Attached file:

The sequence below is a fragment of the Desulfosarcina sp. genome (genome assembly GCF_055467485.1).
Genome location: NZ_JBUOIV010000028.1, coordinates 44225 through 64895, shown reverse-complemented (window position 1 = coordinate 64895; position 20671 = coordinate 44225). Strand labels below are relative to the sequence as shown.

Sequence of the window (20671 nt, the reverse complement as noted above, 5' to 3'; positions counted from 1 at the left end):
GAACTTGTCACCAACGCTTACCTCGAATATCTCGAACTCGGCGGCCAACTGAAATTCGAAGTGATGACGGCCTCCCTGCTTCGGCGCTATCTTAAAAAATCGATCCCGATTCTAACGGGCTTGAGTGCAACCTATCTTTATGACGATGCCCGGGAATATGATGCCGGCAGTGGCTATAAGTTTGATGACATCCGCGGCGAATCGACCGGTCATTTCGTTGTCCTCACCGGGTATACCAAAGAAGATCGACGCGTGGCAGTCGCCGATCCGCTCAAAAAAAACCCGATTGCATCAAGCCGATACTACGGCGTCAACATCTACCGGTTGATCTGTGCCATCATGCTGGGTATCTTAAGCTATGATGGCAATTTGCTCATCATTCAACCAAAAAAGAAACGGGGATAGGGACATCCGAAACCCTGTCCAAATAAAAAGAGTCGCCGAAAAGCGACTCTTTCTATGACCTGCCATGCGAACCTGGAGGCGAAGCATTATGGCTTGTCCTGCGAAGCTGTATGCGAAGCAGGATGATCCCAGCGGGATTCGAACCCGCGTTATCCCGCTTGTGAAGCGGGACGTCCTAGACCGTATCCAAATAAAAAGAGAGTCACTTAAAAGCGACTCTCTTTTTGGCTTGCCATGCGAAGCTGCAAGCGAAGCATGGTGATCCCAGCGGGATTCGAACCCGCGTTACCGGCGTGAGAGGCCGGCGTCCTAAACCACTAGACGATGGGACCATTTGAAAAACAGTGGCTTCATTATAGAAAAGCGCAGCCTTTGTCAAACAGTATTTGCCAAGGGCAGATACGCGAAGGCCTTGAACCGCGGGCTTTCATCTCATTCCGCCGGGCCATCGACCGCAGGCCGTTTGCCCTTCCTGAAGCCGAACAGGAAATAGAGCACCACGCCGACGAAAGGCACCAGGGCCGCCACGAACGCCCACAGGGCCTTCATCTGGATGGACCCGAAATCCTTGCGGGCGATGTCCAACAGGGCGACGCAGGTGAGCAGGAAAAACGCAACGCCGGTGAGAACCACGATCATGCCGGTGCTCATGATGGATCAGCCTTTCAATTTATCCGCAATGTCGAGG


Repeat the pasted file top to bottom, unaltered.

The sequence below is a fragment of the Desulfosarcina sp. genome (genome assembly GCF_055467485.1).
Genome location: NZ_JBUOIV010000028.1, coordinates 44225 through 64895, shown reverse-complemented (window position 1 = coordinate 64895; position 20671 = coordinate 44225). Strand labels below are relative to the sequence as shown.

Sequence of the window (20671 nt, the reverse complement as noted above, 5' to 3'; positions counted from 1 at the left end):
GAACTTGTCACCAACGCTTACCTCGAATATCTCGAACTCGGCGGCCAACTGAAATTCGAAGTGATGACGGCCTCCCTGCTTCGGCGCTATCTTAAAAAATCGATCCCGATTCTAACGGGCTTGAGTGCAACCTATCTTTATGACGATGCCCGGGAATATGATGCCGGCAGTGGCTATAAGTTTGATGACATCCGCGGCGAATCGACCGGTCATTTCGTTGTCCTCACCGGGTATACCAAAGAAGATCGACGCGTGGCAGTCGCCGATCCGCTCAAAAAAAACCCGATTGCATCAAGCCGATACTACGGCGTCAACATCTACCGGTTGATCTGTGCCATCATGCTGGGTATCTTAAGCTATGATGGCAATTTGCTCATCATTCAACCAAAAAAGAAACGGGGATAGGGACATCCGAAACCCTGTCCAAATAAAAAGAGTCGCCGAAAAGCGACTCTTTCTATGACCTGCCATGCGAACCTGGAGGCGAAGCATTATGGCTTGTCCTGCGAAGCTGTATGCGAAGCAGGATGATCCCAGCGGGATTCGAACCCGCGTTATCCCGCTTGTGAAGCGGGACGTCCTAGACCGTATCCAAATAAAAAGAGAGTCACTTAAAAGCGACTCTCTTTTTGGCTTGCCATGCGAAGCTGCAAGCGAAGCATGGTGATCCCAGCGGGATTCGAACCCGCGTTACCGGCGTGAGAGGCCGGCGTCCTAAACCACTAGACGATGGGACCATTTGAAAAACAGTGGCTTCATTATAGAAAAGCGCAGCCTTTGTCAAACAGTATTTGCCAAGGGCAGATACGCGAAGGCCTTGAACCGCGGGCTTTCATCTCATTCCGCCGGGCCATCGACCGCAGGCCGTTTGCCCTTCCTGAAGCCGAACAGGAAATAGAGCACCACGCCGACGAAAGGCACCAGGGCCGCCACGAACGCCCACAGGGCCTTCATCTGGATGGACCCGAAATCCTTGCGGGCGATGTCCAACAGGGCGACGCAGGTGAGCAGGAAAAACGCAACGCCGGTGAGAACCACGATCATGCCGGTGCTCATGATGGATCAGCCTTTCAATTTATCCGCAATGTCGAGG